The net result is: Labour increased its share of the candidate vote in the seat from 21 per cent in 2008 to 28 per cent on Saturday.
Moreover, it did so in the face of a number of handicaps – notably the party’s candidate, Michael Wood, committing one of politics’ great sins early on by saying he would not win the seat.
At a minimum, the result boils down to a psychological victory for Labour, one which Goff wasted no time milking by staging a lunch-time photo-opportunity yesterday at a cafe in Botany town centre.
His claim the result is a “significant swing” against the Government ignores National having won about the same share of the vote as it did in 2008.
Surely most of this swing is about the Greens failing to register, and Labour picking up the majority of the Green vote which was around 4% in the last election. Still, it was an FPP election in a safe seat – there was basically no point in Labour supporters turning out, so holding your share of the vote is actually pretty impressive.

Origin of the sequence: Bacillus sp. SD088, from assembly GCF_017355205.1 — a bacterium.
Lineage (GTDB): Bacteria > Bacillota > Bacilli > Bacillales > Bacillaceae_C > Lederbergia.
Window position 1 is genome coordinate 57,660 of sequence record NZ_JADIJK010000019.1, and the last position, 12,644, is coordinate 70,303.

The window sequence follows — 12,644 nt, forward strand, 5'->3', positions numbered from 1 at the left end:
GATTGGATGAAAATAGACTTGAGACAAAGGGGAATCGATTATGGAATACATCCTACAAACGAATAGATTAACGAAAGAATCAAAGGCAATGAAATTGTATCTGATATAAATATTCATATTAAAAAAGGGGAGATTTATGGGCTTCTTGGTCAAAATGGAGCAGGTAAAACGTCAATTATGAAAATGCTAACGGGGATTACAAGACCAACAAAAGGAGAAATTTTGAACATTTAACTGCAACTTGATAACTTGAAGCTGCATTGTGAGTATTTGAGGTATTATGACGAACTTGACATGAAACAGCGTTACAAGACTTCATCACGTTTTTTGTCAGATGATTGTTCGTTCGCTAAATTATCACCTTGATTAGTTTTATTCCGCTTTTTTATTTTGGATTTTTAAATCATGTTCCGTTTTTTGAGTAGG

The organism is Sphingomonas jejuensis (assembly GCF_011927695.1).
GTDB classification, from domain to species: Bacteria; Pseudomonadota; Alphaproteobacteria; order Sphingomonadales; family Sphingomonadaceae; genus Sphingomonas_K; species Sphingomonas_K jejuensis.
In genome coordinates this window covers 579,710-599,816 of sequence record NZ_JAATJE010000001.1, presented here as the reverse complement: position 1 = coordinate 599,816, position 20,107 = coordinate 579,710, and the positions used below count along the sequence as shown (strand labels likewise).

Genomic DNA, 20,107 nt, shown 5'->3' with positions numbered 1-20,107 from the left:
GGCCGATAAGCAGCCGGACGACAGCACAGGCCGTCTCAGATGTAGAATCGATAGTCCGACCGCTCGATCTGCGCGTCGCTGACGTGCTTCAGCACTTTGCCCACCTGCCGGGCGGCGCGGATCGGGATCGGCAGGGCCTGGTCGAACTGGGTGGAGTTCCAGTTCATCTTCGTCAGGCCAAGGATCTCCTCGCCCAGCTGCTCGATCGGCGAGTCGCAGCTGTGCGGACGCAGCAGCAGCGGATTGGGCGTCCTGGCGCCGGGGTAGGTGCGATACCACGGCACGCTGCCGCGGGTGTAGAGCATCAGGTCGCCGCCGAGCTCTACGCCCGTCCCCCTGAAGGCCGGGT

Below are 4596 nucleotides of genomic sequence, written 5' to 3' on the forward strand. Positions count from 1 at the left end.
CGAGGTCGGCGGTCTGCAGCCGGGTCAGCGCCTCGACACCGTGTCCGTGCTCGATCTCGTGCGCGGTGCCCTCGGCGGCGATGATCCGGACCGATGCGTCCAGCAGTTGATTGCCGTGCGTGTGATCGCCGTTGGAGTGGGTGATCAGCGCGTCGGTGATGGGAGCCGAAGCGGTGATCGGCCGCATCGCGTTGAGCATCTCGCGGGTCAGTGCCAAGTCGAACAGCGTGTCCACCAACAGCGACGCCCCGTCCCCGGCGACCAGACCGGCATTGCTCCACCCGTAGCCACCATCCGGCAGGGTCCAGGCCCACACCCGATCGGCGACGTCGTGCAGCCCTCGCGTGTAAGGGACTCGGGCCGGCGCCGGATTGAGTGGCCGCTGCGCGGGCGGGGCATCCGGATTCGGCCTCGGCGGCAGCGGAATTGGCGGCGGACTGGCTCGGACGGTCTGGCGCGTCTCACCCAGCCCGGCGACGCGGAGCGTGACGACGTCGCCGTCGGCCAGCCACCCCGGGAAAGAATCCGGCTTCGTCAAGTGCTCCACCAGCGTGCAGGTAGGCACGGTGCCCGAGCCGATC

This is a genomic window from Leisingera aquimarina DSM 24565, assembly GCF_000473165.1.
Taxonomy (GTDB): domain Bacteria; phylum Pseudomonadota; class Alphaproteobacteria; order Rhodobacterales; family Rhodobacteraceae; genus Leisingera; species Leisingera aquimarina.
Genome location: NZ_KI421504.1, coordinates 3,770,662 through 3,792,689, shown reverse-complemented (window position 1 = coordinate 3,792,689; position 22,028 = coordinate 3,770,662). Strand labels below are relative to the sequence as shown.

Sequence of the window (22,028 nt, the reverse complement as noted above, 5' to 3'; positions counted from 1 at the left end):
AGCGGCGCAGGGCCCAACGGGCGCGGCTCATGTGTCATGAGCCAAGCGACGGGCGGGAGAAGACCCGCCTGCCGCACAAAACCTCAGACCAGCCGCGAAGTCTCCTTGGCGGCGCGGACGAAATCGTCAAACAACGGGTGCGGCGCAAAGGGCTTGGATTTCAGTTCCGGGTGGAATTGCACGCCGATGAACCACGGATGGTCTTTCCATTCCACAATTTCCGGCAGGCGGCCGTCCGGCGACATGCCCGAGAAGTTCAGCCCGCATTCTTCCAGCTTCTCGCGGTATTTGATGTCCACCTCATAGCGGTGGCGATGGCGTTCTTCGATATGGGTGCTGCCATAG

The chart below shows the percentage votes by polling booth in Botany, with the results for National, Labour and the New Citizen Party. (No Greens in this election, ACT did too poorly to chart).
So the big surprise is how well the New Citizen Party did. This is a centrist party representing Chinese New Zealanders and they won 10% of the vote even though they have no representation in Parliament. I guess the message there is that ethnicity is a big deal in electoral politics.
The second thing to note is that Labour did poorly in a majority of the polling booths but in three of them they won massive majorities. I suspect they didn’t even campaign in most of the electorate but ran an intensive GOTV campaign in key areas. This is basically how they won Mana and it’s obviously their strategy for the election in November.